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The 2013 Fiesta de San Fermín - better known to many as the Running of the Bulls - got underway today in Pamplona, Spain. When I arrived here in the summer of 2010, I remember thinking it was hard to believe that the quaint little city of only 300,000 people could play host to an additional 700,000 people and one of the craziest parties imaginable.
The changes throughout the city became rapid in the days leading up to the start of San Fermin. The fences, which lined the Bull Run seemed to sprout and grow over night. Shop owners along Estafeta began boarding up their windows on July 5th to protect their property from the inevitable damage the Encierro always causes.
The night before the chupinanzo, I stood looking out on the Estafeta from our second floor balcony. It was noisy (nothing compared to the volume that San Fermin brought) as many locals and a handful of foreigners shared food and wine. The street was buzzing, the current inhabitants seemed to feel the energy and anticipation of the week's activities to come.
On July 6th at noon the rocket, the chupinanzo, was fired, announcing the commencement of Fiesta. The Plaza Consistorial in front of the Ayuntamiento turned into a mob scene. "Yes, the crowd is a young, exuberant, undisciplined legion armed with an arsenal of cheap champagne that is poured and strayed over everyone within firing range” (Ray Mouton).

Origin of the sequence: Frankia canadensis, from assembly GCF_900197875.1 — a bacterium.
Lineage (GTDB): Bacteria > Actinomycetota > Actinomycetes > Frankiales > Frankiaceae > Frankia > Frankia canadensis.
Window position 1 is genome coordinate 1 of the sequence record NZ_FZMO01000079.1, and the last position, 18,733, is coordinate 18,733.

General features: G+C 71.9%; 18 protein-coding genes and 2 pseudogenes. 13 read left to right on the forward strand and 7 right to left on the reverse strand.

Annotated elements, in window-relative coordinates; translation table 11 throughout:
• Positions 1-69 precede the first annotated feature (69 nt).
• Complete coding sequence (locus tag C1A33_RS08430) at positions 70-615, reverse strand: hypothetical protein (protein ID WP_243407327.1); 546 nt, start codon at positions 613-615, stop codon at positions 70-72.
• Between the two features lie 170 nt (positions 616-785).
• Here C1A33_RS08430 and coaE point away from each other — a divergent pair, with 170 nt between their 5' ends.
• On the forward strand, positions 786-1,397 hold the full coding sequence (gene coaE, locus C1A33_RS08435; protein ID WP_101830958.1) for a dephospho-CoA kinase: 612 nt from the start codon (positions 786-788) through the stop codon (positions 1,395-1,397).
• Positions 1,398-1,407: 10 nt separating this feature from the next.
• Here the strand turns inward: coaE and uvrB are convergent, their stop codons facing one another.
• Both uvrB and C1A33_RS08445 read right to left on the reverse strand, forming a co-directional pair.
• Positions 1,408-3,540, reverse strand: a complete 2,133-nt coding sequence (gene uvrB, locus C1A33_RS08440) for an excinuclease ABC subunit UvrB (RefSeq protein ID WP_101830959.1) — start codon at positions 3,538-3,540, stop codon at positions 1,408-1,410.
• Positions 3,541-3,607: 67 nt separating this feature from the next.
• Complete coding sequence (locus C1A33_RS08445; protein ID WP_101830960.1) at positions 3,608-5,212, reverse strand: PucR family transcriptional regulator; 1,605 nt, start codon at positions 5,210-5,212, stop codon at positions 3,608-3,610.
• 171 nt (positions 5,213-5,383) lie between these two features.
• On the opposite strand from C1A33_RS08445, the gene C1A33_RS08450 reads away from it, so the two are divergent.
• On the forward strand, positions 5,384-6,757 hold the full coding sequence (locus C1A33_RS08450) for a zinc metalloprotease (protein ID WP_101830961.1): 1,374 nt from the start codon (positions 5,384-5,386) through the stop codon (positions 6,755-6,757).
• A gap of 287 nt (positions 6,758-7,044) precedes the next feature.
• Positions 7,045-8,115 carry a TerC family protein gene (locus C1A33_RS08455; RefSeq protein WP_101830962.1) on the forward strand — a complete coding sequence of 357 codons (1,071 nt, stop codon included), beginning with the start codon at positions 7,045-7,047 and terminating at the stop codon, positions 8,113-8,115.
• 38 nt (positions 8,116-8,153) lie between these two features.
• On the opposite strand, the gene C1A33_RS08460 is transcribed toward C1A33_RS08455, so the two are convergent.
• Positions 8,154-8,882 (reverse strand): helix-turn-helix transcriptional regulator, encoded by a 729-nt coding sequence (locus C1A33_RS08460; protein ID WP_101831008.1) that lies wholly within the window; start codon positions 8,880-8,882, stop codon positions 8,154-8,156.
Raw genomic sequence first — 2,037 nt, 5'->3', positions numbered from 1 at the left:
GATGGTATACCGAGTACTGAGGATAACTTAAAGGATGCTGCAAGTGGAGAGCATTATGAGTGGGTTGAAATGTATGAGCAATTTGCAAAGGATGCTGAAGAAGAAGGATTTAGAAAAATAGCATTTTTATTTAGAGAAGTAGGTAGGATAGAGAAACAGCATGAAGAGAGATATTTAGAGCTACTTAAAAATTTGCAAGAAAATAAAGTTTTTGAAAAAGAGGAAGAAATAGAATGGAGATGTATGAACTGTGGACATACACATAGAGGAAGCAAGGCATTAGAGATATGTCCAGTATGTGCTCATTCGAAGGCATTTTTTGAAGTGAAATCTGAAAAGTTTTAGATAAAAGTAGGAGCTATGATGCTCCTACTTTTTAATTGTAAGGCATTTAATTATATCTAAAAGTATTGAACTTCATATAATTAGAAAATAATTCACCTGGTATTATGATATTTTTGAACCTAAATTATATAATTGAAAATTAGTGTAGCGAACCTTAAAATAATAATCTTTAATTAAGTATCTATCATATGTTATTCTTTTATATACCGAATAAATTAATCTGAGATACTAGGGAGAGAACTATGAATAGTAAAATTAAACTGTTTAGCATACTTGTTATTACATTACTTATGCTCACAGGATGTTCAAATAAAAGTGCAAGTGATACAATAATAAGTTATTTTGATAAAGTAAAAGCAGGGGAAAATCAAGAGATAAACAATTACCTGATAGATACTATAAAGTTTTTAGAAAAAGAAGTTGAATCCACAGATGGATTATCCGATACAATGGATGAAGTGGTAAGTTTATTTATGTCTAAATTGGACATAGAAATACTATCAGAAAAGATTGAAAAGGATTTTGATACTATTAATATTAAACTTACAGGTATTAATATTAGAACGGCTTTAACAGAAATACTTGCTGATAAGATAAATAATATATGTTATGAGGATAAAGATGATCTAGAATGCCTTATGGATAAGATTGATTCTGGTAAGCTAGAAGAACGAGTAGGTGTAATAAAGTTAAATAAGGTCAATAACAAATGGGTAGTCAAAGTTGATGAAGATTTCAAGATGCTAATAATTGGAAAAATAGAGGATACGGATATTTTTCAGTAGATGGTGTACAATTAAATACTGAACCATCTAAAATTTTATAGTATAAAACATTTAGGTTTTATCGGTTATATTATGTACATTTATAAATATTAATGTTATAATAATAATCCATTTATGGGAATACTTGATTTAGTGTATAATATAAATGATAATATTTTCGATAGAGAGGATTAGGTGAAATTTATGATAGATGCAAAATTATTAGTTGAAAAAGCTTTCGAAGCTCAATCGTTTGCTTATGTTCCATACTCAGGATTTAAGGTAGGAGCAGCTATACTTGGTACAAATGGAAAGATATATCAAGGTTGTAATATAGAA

The following nine days occurred in a blur of red and white. Bulls ran and died every day and night, horrific gorings occurred daily, crowds cheered Spain to World Cup victory, the streets were filled with endless music, and the free flowing sangria fueled the young and old who partied every hour with out stopping.
“Pamplona is the last legal drug… a delirium that doesn’t stop, a communion with absurdity.”
Carmen Rigalt, El Ruedo